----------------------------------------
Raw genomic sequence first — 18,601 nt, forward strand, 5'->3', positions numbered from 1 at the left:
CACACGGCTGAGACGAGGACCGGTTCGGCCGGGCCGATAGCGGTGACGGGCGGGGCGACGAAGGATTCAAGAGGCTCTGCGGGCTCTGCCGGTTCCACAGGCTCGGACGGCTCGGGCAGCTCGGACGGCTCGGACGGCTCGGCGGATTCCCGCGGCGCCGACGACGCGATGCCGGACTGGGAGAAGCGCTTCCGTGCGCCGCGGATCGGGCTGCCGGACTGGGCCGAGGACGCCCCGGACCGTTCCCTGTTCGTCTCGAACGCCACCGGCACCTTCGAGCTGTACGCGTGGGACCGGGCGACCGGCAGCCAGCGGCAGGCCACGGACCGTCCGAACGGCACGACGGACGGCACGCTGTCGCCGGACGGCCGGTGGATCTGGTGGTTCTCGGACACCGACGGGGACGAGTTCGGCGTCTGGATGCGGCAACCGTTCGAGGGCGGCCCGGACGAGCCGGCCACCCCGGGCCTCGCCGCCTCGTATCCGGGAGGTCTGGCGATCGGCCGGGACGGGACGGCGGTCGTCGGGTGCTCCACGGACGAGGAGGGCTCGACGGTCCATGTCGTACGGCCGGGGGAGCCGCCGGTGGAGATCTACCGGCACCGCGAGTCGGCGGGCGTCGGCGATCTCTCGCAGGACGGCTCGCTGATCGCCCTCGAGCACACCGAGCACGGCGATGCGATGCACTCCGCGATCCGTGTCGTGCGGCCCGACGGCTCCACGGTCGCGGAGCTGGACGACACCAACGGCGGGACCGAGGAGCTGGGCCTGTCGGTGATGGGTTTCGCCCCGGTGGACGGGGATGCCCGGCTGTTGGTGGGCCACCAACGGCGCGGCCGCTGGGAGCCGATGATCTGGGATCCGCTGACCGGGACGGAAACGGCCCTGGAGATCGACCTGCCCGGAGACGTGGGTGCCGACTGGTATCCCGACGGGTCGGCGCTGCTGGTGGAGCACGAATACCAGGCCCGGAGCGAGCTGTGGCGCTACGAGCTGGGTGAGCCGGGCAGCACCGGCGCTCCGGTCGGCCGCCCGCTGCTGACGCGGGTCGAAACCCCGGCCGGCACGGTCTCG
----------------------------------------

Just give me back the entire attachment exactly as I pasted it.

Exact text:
Raw genomic sequence first — 18,601 nt, forward strand, 5'->3', positions numbered from 1 at the left:
CACACGGCTGAGACGAGGACCGGTTCGGCCGGGCCGATAGCGGTGACGGGCGGGGCGACGAAGGATTCAAGAGGCTCTGCGGGCTCTGCCGGTTCCACAGGCTCGGACGGCTCGGGCAGCTCGGACGGCTCGGACGGCTCGGCGGATTCCCGCGGCGCCGACGACGCGATGCCGGACTGGGAGAAGCGCTTCCGTGCGCCGCGGATCGGGCTGCCGGACTGGGCCGAGGACGCCCCGGACCGTTCCCTGTTCGTCTCGAACGCCACCGGCACCTTCGAGCTGTACGCGTGGGACCGGGCGACCGGCAGCCAGCGGCAGGCCACGGACCGTCCGAACGGCACGACGGACGGCACGCTGTCGCCGGACGGCCGGTGGATCTGGTGGTTCTCGGACACCGACGGGGACGAGTTCGGCGTCTGGATGCGGCAACCGTTCGAGGGCGGCCCGGACGAGCCGGCCACCCCGGGCCTCGCCGCCTCGTATCCGGGAGGTCTGGCGATCGGCCGGGACGGGACGGCGGTCGTCGGGTGCTCCACGGACGAGGAGGGCTCGACGGTCCATGTCGTACGGCCGGGGGAGCCGCCGGTGGAGATCTACCGGCACCGCGAGTCGGCGGGCGTCGGCGATCTCTCGCAGGACGGCTCGCTGATCGCCCTCGAGCACACCGAGCACGGCGATGCGATGCACTCCGCGATCCGTGTCGTGCGGCCCGACGGCTCCACGGTCGCGGAGCTGGACGACACCAACGGCGGGACCGAGGAGCTGGGCCTGTCGGTGATGGGTTTCGCCCCGGTGGACGGGGATGCCCGGCTGTTGGTGGGCCACCAACGGCGCGGCCGCTGGGAGCCGATGATCTGGGATCCGCTGACCGGGACGGAAACGGCCCTGGAGATCGACCTGCCCGGAGACGTGGGTGCCGACTGGTATCCCGACGGGTCGGCGCTGCTGGTGGAGCACGAATACCAGGCCCGGAGCGAGCTGTGGCGCTACGAGCTGGGTGAGCCGGGCAGCACCGGCGCTCCGGTCGGCCGCCCGCTGCTGACGCGGGTCGAAACCCCGGCCGGCACGGTCTCG